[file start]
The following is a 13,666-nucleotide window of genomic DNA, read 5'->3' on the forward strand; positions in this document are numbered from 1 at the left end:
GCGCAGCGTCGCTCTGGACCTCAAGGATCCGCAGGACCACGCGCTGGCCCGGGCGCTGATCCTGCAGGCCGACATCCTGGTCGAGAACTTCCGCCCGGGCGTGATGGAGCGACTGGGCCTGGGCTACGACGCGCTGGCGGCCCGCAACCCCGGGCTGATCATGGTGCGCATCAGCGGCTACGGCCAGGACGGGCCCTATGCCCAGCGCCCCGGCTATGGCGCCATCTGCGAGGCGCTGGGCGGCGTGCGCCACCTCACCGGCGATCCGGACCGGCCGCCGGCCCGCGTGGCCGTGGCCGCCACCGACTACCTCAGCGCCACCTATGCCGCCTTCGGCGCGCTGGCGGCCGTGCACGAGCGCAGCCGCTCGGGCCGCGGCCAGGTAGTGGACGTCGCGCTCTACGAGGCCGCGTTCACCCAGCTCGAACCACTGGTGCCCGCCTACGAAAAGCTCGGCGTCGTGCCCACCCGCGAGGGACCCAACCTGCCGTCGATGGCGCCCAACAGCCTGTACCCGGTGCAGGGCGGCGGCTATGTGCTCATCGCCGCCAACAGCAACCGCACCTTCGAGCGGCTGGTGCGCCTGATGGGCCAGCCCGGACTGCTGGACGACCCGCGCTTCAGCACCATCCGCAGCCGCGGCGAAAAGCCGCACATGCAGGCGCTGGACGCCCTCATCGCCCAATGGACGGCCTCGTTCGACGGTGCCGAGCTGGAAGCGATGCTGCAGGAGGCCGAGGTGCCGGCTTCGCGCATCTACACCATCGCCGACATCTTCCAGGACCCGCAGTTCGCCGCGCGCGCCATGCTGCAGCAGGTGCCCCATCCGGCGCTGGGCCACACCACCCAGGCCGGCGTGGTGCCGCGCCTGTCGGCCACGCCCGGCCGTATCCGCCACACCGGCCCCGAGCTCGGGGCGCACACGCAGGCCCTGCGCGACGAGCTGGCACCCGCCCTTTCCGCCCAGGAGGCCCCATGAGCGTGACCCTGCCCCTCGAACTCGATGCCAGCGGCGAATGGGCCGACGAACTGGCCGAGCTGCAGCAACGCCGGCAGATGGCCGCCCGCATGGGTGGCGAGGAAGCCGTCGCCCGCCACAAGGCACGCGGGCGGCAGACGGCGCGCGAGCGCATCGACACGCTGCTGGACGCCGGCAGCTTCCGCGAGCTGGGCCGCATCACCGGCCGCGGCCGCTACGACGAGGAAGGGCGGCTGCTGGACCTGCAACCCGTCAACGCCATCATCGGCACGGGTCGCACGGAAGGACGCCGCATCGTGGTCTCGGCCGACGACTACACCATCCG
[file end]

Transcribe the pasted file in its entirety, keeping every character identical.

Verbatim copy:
The following is a 13,666-nucleotide window of genomic DNA, read 5'->3' on the forward strand; positions in this document are numbered from 1 at the left end:
GCGCAGCGTCGCTCTGGACCTCAAGGATCCGCAGGACCACGCGCTGGCCCGGGCGCTGATCCTGCAGGCCGACATCCTGGTCGAGAACTTCCGCCCGGGCGTGATGGAGCGACTGGGCCTGGGCTACGACGCGCTGGCGGCCCGCAACCCCGGGCTGATCATGGTGCGCATCAGCGGCTACGGCCAGGACGGGCCCTATGCCCAGCGCCCCGGCTATGGCGCCATCTGCGAGGCGCTGGGCGGCGTGCGCCACCTCACCGGCGATCCGGACCGGCCGCCGGCCCGCGTGGCCGTGGCCGCCACCGACTACCTCAGCGCCACCTATGCCGCCTTCGGCGCGCTGGCGGCCGTGCACGAGCGCAGCCGCTCGGGCCGCGGCCAGGTAGTGGACGTCGCGCTCTACGAGGCCGCGTTCACCCAGCTCGAACCACTGGTGCCCGCCTACGAAAAGCTCGGCGTCGTGCCCACCCGCGAGGGACCCAACCTGCCGTCGATGGCGCCCAACAGCCTGTACCCGGTGCAGGGCGGCGGCTATGTGCTCATCGCCGCCAACAGCAACCGCACCTTCGAGCGGCTGGTGCGCCTGATGGGCCAGCCCGGACTGCTGGACGACCCGCGCTTCAGCACCATCCGCAGCCGCGGCGAAAAGCCGCACATGCAGGCGCTGGACGCCCTCATCGCCCAATGGACGGCCTCGTTCGACGGTGCCGAGCTGGAAGCGATGCTGCAGGAGGCCGAGGTGCCGGCTTCGCGCATCTACACCATCGCCGACATCTTCCAGGACCCGCAGTTCGCCGCGCGCGCCATGCTGCAGCAGGTGCCCCATCCGGCGCTGGGCCACACCACCCAGGCCGGCGTGGTGCCGCGCCTGTCGGCCACGCCCGGCCGTATCCGCCACACCGGCCCCGAGCTCGGGGCGCACACGCAGGCCCTGCGCGACGAGCTGGCACCCGCCCTTTCCGCCCAGGAGGCCCCATGAGCGTGACCCTGCCCCTCGAACTCGATGCCAGCGGCGAATGGGCCGACGAACTGGCCGAGCTGCAGCAACGCCGGCAGATGGCCGCCCGCATGGGTGGCGAGGAAGCCGTCGCCCGCCACAAGGCACGCGGGCGGCAGACGGCGCGCGAGCGCATCGACACGCTGCTGGACGCCGGCAGCTTCCGCGAGCTGGGCCGCATCACCGGCCGCGGCCGCTACGACGAGGAAGGGCGGCTGCTGGACCTGCAACCCGTCAACGCCATCATCGGCACGGGTCGCACGGAAGGACGCCGCATCGTGGTCTCGGCCGACGACTACACCATCCG